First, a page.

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30 Days of Rest: Days 28

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The little beeper on the coffee maker just announced a fresh pot. Its 3:22 am and my body and brain have decided its time to wake up. This week I have been at the lake on my first vacation since I began my sabbatical last year. My husband and I have been away–away from responsibilities, away from our kids, away from our dog, away from our jobs.

Just the two of us and a whole lot of nothing planned.

We have been here enough days in a row to find a routine.

Morning: We start with coffee and a little visit, then I go out to the back porch and journal before it gets too warm to be cozied up in a blanket. Journaling usually morphs into morning reading and then writing.

Afternoon: We go for a walk around the lake, visit with our neighbors and come back home to read some more, get some lunch in town, buy a few groceries, hook up to the internet at a local coffee shop and get some business done.

Evening: We turn on music, start a fire, pour a glass of wine, create something simple for dinner, watch the sunset, read some more, watch a movie. Wait to fall asleep until we know our kids are safe at home.

Having a routine here has highlighted my lack of routine at home. Since moving into a new house, adjusting to a new part of town, my kids beginning a new and challenging year of school and sharing a car with them, I have not found a new normal. My responsibilities have been overwhelming and everything on my to-do list seems vague, like that dream where you are trying to read something but it keeps blurring.

As I was journaling one morning, an outline of my week started to come into focus. It became clear what I had committed to, what those commitments require of me, when I can run errands, workout, or schedule an appointment. It became obvious what I could give and what I could not.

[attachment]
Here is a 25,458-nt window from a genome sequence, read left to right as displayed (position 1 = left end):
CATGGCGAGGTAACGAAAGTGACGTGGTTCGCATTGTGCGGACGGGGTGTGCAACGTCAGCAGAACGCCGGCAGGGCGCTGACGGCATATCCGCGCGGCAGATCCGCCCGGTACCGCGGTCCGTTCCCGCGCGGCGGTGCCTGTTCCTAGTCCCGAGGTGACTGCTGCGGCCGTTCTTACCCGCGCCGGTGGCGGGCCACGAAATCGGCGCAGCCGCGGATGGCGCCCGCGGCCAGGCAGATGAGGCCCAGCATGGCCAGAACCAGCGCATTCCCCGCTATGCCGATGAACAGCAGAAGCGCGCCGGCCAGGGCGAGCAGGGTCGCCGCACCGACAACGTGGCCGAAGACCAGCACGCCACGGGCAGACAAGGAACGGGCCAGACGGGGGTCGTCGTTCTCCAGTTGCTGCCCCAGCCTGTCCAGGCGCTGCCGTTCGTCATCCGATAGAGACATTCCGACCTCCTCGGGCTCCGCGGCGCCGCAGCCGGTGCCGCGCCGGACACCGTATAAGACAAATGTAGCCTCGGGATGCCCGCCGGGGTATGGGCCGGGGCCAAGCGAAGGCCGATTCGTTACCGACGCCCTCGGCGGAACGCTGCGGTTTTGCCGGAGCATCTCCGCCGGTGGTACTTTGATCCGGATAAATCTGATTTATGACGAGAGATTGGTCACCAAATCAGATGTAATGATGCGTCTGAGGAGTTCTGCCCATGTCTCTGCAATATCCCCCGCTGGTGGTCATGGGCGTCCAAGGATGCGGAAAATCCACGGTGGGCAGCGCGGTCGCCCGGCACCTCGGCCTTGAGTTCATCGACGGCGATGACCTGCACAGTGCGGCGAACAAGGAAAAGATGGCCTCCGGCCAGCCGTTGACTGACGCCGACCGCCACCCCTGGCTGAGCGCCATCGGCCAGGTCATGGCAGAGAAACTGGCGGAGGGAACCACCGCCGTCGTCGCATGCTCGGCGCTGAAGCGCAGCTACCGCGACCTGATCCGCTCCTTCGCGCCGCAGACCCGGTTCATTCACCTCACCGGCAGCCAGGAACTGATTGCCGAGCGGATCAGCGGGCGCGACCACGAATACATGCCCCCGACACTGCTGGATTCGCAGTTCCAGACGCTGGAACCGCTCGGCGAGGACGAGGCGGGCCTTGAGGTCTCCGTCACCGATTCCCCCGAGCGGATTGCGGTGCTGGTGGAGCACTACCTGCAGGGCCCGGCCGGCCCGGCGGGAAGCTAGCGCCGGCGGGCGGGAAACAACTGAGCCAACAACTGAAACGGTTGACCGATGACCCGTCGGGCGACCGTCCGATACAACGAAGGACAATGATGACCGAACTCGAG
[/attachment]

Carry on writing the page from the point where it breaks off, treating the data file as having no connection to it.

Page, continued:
I can only give what I have.

“We are not exhausted because we give away too much. We are exhausted because we give away what we do not possess” (Muller, Sabbath).

This invitation to rest is also an invitation to humility.

Muller writes about of us taking our “relatively unimportant” seat at the table of life. I thought I had more to give than I did. I’m not as generous as I want to be. I get tired too easily. I run out of steam early in the race. I bite off more than I can chew. I want to do more than I can, be more than I am, because just being me can look and feel kind of pathetic…

I am learning.

At first its scary to admit our limitations, to join the forces of nature in our relative unimportance.

Then, one day while you are watching the birds, listening to the trees, visiting with your partner, you realize you are happy, deeply truly humbled to be living in this world that seems to be obsessed with giving you all the goodness it possesses.

May you receive all of the goodness life has for you today.